Banana and date pair perfectly together to create this naturally-sweetened, gluten-free banana cake with a delectable cinnamon crumb topping. This recipe is a take on the Burundi dessert, banana date mix.
Overview of Burundi
Just like with Burkina Faso, Burundi is another country I had little prior knowledge on before this challenge. I have since discovered that it is a small country with a population of 11 million, situated in East Africa. The country is made up of a diverse terrain of mountains, savannahs, forests, rivers and agricultural fields. In fact, 80% of Burundi is made up of land used for agriculture.
History of Burundi Cuisine
Burundi are big producers of coffee, tea, corn, cassava and beans. Unsurprisingly, these makeup the staples of the Burundi cuisine, along with other produce such as bananas, plantains, sweet potato and peas. For economic reasons, meat is a rarity in Burundi. Fish is eaten more than other meats, however is still reserved for those who can afford it. Kidney beans are the most common form of protein and are part of most Burundian meals.
Unlike other African nations where the food has been influenced by European colonisation, Burundi’s cuisine is very representative of typical African culinary culture. Having said this, an Asian influence can be seen through the presence of chapati and rice dishes, as well as the spices that are used in cooking. These include chilli powder, turmeric and cumin.
Typical Foods of Burundi Cuisine
- Ibiharage– One of the most commonly consumed dishes in Burundi consisting of red kidney beans stewed with onion and chilli.
- Ndizi- Sliced plantain that is fried in palm oil and eaten as a snack or side dish.
- Marahagwe- A stew consisting of kidney beans and vegetables often served with rice or chapati.
- Ugali- A porridge made of maize flour and water which is eaten as side dish.
- Banana date mix– A traditional cake made with bananas and dates, eaten warm from the oven.
Making gluten-free banana, date & cinnamon cake
From my research, I deduced that dessert isn’t very common in Burundi. It seems the only widely consumed sweet food is fruit. The one sweet recipe I did find popping up for Burundi was for a date and banana mix cake.
Whilst I cannot personally confirm nor deny if this really is a traditional Burundian cake, the sources we found seem to think it is. Either way, date and banana is a great flavour combination so I thought I’d run with it and do my own take on this Burundian dessert.
What makes this banana cake healthy?
Date and banana are two ingredients I use a lot in our kitchen. They both work wonders as natural sweeteners, and pair well together as they have very similar flavour profiles. As these two ingredients already bring a lot of the sweetness to the recipe, I only needed to included a little extra coconut sugar to enhance their flavours.
The cake is made with a base of almond and arrowroot flour, making ideal for anyone with a gluten-free or paleo diet. It’s also dairy-free, replacing butter with coconut oil in the mixture. The crumb topping is optional (it doesn’t feature on the original Burundian date and banana mix), but comes highly recommend as it really elevates the cake to another level.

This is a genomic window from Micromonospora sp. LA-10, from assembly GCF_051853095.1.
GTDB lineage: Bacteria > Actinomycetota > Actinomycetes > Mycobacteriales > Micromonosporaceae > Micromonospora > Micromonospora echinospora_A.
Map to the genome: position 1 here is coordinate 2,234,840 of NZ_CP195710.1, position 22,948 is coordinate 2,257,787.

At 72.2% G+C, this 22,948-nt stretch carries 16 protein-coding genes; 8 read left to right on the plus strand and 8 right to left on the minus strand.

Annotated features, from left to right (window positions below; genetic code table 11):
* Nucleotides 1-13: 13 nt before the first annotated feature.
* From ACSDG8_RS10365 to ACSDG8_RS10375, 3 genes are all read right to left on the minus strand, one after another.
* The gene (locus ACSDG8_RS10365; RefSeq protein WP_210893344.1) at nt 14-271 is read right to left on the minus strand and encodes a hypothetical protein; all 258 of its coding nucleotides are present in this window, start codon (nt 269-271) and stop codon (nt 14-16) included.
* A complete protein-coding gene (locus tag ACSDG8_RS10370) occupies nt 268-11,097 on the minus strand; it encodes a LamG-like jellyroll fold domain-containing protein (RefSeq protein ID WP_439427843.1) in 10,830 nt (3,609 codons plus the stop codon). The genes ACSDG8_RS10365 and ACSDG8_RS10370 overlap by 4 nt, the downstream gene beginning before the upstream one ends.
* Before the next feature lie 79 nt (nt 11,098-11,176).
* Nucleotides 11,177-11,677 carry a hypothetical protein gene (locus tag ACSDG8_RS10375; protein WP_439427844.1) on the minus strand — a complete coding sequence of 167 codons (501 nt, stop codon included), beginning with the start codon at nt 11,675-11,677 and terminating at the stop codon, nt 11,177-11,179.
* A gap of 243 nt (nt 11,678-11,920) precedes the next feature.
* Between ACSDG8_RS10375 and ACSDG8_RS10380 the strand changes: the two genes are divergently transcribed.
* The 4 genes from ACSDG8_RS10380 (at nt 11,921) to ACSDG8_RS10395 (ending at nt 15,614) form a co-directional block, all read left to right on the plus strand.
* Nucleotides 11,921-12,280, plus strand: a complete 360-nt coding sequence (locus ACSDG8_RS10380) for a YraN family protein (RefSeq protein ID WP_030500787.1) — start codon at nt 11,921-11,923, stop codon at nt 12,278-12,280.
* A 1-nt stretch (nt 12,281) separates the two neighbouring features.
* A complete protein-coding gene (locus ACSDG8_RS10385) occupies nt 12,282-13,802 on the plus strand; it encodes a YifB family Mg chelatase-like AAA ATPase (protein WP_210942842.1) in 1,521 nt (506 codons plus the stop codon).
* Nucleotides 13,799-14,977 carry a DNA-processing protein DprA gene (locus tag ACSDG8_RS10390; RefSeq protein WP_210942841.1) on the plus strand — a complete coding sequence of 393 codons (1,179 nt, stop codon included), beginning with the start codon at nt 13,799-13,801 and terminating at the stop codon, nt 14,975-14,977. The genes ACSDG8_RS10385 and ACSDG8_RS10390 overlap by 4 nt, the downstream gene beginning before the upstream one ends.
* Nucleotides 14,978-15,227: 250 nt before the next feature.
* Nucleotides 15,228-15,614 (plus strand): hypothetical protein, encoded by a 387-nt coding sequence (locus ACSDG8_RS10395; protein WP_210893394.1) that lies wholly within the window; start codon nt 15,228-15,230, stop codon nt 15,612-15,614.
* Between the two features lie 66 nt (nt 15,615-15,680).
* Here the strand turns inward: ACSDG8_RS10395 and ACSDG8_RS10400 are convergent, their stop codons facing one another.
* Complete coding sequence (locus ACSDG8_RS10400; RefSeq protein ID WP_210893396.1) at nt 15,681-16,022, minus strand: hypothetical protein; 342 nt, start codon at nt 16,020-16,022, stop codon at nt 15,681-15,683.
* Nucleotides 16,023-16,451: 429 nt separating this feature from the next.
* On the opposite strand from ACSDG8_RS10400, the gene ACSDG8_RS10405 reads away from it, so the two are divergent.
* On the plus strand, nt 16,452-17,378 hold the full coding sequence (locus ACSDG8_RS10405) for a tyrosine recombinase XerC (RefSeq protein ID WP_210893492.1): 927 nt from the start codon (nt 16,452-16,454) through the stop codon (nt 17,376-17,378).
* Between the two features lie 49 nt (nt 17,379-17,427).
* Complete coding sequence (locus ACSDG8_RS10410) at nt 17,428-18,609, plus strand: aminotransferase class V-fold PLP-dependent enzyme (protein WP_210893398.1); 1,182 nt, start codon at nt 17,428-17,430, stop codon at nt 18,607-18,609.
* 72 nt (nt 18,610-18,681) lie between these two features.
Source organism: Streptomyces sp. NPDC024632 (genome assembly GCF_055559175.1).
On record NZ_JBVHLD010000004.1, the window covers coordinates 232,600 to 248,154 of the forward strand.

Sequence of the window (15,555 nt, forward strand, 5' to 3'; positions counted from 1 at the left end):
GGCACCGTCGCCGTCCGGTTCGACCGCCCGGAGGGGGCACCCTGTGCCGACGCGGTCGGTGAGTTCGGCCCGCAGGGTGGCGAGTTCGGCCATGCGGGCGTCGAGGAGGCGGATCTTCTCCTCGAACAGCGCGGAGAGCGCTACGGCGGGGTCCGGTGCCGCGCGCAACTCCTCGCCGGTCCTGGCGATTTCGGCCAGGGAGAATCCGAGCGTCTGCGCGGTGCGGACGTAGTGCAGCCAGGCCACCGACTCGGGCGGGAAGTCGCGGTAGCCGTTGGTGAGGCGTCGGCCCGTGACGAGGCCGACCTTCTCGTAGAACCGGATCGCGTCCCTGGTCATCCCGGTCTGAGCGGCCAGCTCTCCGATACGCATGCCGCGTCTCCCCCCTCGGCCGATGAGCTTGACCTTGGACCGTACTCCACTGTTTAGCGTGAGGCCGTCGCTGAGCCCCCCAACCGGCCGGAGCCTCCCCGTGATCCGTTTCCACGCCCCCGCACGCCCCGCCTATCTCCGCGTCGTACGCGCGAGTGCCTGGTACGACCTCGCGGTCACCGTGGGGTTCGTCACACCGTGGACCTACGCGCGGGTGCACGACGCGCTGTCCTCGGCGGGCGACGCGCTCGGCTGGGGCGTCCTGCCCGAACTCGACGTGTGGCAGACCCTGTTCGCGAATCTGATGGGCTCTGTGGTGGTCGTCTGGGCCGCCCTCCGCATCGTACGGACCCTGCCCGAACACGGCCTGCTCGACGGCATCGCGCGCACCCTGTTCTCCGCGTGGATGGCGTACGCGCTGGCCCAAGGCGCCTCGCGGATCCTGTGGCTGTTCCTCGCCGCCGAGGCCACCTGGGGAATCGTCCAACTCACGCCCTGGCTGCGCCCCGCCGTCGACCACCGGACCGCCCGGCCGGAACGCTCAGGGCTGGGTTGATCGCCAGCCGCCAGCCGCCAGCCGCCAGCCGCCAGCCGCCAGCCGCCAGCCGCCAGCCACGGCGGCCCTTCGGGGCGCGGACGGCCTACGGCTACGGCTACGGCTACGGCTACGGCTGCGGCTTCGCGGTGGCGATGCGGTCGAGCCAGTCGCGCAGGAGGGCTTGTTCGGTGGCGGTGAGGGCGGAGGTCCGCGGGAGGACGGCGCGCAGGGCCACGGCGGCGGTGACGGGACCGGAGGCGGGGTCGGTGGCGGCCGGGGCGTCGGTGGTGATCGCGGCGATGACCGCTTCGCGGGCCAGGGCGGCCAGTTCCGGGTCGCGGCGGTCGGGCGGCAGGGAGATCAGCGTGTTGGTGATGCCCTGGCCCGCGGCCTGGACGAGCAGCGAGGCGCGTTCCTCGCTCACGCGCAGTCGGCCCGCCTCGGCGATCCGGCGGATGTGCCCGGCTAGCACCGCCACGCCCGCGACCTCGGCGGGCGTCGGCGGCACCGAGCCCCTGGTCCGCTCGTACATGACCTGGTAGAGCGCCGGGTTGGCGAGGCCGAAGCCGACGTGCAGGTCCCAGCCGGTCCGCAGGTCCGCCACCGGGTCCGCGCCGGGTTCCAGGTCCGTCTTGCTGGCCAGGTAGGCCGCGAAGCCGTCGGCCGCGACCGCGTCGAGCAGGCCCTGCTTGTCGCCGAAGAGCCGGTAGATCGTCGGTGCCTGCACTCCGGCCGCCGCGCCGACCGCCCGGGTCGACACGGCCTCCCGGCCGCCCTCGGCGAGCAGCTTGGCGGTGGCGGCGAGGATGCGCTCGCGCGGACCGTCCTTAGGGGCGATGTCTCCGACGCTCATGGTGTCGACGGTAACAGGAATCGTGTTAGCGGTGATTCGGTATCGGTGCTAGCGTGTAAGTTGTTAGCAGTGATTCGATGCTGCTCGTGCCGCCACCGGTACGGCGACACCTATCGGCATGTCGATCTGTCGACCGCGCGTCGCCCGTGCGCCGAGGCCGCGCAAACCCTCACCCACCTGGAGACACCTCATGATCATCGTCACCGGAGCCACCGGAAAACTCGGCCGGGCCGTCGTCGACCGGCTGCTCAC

How to make Gluten-free banana, date & cinnamon cake
This cake recipe is quick and fairly straightforward to make, and can be prepared in just one bowl.
- Whisk together the wet ingredients and then whisk in dry ingredients.
- Layer half the mixture into a baking dish, top with sliced banana and dates, then layer on other half.
- Mix ingredients for crumble in bowl then top cake mixture with the crumble.
- Bake in the oven for 35 minutes or until toothpick comes out clean.
Ingredient notes for gluten-free banana, date & cinnamon cake
- Bananas- Make sure you use really ripe bananas for this recipe. It’s a great way to use up bananas that are about to go off. The riper the banana, the more naturally sweet the cake will be.
- Flour– This recipe calls for a mix of almond flour and arrowroot flour. You can also use regular flour or another gluten-free blend if you don’t have these on hand.
- Dates– I’d recommend using Medjool dates for this recipe- they are softer, sweeter and more tasty than regular dates. However, regular dates will still do the trick.
Serving suggestions for the cake
This date, banana and cinnamon cake tastes great on its own with a steaming cup of coffee or tea. However, it would also work nicely served with vanilla yogurt or Icecream.
- 3 bananas, 2 mashed and 1 sliced
- 1/3 cup coconut oil, melted
- 2 eggs
- 2 tsp vanilla essence
- 1/2 cup coconut sugar
- 2 cups almond flour
- 1/2 cup arrowroot flour
- 2 tsp baking powder
- 2 tsp cinnamon
- 1/2 cup dates, pitted and chopped
CRUMB TOPPING (optional):
- 1/2 cup almond flour
- 2 tbsp coconut oil, melted
- 1 tsp cinnamon
- 2 tbsp coconut sugar
- Preheat oven to 180˚C (356˚F). Grease and line a 8×8 baking dish with baking paper.
- In a large bowl, whisk together 2 mashed banana, melted coconut oil, eggs, vanilla essence and coconut sugar until smooth.
- Mix in the almond flour, arrowroot flour, baking powder and cinnamon until well combined.
- Add half the mixture to the baking dish. Make a layer of sliced banana and chopped dates. Add other half the mixture on top.
- Mix crumb topping ingredients in bowl until well combined and sprinkle on top of cake.
- Bake cake in oven for 35 minutes or until a toothpick comes out clean. Take out of oven and leave to cool for 20 minutes before slicing up.
For more recipes from Africa:
- Mahjouba Recipe – Savoury Algerian Crepes
- Beninese Caramelised Banana Porridge
- Cocada Amarela Recipe (Spiced Coconut Porridge)